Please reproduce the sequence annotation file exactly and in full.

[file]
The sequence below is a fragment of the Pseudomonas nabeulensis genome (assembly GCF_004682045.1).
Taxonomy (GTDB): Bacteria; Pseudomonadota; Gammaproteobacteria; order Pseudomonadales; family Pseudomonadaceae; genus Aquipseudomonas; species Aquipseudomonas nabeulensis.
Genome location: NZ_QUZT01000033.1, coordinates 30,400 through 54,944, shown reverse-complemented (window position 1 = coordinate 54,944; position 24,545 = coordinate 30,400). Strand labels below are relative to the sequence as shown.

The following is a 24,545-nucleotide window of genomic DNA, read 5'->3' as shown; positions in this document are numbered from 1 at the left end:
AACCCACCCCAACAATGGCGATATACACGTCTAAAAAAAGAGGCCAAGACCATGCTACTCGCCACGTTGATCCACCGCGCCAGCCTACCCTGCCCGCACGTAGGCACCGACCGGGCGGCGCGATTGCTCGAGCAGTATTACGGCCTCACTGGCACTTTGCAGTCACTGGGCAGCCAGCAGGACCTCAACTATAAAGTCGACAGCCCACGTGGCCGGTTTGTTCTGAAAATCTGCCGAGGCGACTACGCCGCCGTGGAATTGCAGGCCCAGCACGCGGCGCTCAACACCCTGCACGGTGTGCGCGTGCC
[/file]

The sequence below is a fragment of the Pseudomonas nabeulensis genome (assembly GCF_004682045.1).
Taxonomy (GTDB): Bacteria; Pseudomonadota; Gammaproteobacteria; order Pseudomonadales; family Pseudomonadaceae; genus Aquipseudomonas; species Aquipseudomonas nabeulensis.
Genome location: NZ_QUZT01000033.1, coordinates 30,400 through 54,944, shown reverse-complemented (window position 1 = coordinate 54,944; position 24,545 = coordinate 30,400). Strand labels below are relative to the sequence as shown.

The following is a 24,545-nucleotide window of genomic DNA, read 5'->3' as shown; positions in this document are numbered from 1 at the left end:
AACCCACCCCAACAATGGCGATATACACGTCTAAAAAAAGAGGCCAAGACCATGCTACTCGCCACGTTGATCCACCGCGCCAGCCTACCCTGCCCGCACGTAGGCACCGACCGGGCGGCGCGATTGCTCGAGCAGTATTACGGCCTCACTGGCACTTTGCAGTCACTGGGCAGCCAGCAGGACCTCAACTATAAAGTCGACAGCCCACGTGGCCGGTTTGTTCTGAAAATCTGCCGAGGCGACTACGCCGCCGTGGAATTGCAGGCCCAGCACGCGGCGCTCAACACCCTGCACGGTGTGCGCGTGCC